When Virginia Gov. Ralph Northam (D) challenges Republican Attorney General Mark Herring to a debate this week, a race that was billed as a cakewalk two months ago for Northam looks quite different as progressives gird for what could be a serious blowout in November.
Northam’s woes, like those of most Democrats now facing opposition, is coming courtesy of President Donald Trump. The freshman governor became a symbol of liberals’ frustration after he initially defended his doctor years-old racist picture on his Facebook page, while stressing that he never saw it. His lead over Herring – and one of the most conservative incumbents in the country – in the governor’s race has shrunk to six points in the most recent poll.
A hung Senate will also call into question which lawmakers Democrats would rely on in case they need to override a potential Trump veto — and in which states they would fear to take action.
When political analyst Larry Sabato said the Democrats should avoid Trump’s agenda, many Democrats agreed. But now it is Republicans under fire for their inability to curtail his erratic proposals, especially on immigration and health care.
“The threat posed by a president has always been the difference between easy victories in a gubernatorial election and an unexpectedly tough night,” said GOP consultant Tom Rath. “It has become more acute in an atmosphere where the President’s tone and messaging can have an impact on the public mood of a state.”
Northam, who would replace popular term-limited Democratic Gov. Terry McAuliffe, is viewed favorably by 49% of likely voters in the latest Washington Post-Schar School poll, though that only four points higher than in October. Herring, meanwhile, is viewed favorably by 38% of likely voters.
If either were to win in November, the other would be thrown off the ballot because of term limits in 2022.
Hillary Clinton won Virginia’s 13 electoral votes in 2016, putting her beyond the margin of error for states to flip for the first time since the 1990s.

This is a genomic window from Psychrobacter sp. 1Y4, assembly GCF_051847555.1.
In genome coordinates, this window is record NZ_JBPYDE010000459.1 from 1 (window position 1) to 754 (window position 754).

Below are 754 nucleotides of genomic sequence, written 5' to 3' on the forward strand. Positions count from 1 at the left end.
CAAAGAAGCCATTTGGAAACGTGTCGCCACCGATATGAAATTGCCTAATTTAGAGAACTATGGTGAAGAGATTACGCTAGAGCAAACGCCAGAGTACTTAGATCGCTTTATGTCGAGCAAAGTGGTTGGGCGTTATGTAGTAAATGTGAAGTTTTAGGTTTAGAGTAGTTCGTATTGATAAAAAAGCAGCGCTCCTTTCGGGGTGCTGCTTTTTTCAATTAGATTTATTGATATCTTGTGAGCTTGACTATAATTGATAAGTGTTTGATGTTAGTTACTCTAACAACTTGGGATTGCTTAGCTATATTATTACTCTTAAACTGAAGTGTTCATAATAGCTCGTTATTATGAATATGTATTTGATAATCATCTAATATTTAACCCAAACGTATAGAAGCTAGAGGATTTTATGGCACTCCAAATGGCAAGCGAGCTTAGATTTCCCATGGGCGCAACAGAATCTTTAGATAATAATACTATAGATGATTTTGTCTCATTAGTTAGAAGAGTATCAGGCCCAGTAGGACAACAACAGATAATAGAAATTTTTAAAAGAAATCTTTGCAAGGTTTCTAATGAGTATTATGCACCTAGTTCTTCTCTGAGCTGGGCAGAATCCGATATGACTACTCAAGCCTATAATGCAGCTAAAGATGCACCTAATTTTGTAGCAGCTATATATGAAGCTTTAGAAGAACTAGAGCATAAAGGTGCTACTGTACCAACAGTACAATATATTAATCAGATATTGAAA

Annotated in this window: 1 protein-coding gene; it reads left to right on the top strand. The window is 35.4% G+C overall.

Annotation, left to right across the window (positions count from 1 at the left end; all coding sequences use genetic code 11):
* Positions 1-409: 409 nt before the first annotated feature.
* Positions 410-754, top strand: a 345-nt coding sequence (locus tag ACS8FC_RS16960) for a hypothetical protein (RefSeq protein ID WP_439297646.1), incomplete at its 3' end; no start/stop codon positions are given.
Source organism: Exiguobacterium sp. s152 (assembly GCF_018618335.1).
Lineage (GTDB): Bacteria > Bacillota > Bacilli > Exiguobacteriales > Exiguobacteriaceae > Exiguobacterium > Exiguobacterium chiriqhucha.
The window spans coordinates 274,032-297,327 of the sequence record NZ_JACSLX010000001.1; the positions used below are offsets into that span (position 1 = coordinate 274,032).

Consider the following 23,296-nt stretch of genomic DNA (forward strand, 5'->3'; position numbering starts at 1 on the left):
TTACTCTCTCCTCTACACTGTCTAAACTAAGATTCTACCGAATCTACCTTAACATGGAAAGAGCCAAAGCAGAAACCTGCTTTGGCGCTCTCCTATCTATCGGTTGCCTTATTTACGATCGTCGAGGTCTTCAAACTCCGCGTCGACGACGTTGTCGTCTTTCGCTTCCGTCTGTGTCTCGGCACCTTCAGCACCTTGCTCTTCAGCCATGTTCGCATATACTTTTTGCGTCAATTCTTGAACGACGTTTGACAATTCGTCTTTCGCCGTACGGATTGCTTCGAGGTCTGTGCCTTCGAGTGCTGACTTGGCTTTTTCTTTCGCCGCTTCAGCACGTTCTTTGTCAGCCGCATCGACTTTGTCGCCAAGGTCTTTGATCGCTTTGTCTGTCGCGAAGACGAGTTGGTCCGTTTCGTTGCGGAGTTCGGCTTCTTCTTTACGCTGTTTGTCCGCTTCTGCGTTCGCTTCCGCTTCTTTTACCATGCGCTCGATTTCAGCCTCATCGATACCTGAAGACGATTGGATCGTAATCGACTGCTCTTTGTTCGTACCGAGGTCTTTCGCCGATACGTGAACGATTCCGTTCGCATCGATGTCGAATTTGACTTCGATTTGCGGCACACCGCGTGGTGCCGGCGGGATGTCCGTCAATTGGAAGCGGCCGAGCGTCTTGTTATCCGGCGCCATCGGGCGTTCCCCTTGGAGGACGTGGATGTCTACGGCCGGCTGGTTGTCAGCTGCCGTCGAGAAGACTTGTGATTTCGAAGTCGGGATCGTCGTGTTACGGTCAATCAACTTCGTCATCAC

Many Virginia Democrats have tried to avoid Trump, and his polarizing message. U.S. Sen. Tim Kaine, who trails Trump in a Washington Post-Schar School poll, recently told reporters “the election this year is about the economy, it’s about health care, it’s about standing up to [Senate Majority Leader Mitch] McConnell in Kentucky.”
Herring, a four-term state lawmaker, was a consistent Trump critic who attacked Trump in 2016 for praising a state trooper accused of sexually assaulting women. More recently, he’s spoken out against the Trump administration’s controversial policy allowing detained migrant children to be separated from their parents.
Republicans are looking to shake up this fall with a “Trump wave,” said Scott Stedman, a Republican strategist who was working for former Gov. Terry McAuliffe, the first Democrat to be governor in 20 years. He said Northam’s slumping fortunes show that Republicans need to make inroads with conservative white voters after losing in Virginia to Democrats for eight consecutive elections.
Herring, meanwhile, has been spending the last week trying to take back the narrative.
“President Trump has no intention of standing by while these families are separated and these kids are left behind,” Herring said on a local news station this week. “I hope Virginians will join me in standing up to the Trump administration.”
If the October byelection is still in the balance in the middle of the month, Trump and his administration would jump in to make the race much tougher for Democrats, said a Republican official.
The president has been clear that he wants to tout the success of his tax cuts and support increased military spending. His Commerce Secretary Wilbur Ross has been in the state promoting a trade deal with neighboring states, and Trump discussed the North Korea situation while attending the Summit of the Americas in Lima, Peru.
“It’s like he’s really staking everything on the governor’s race,” the official said.
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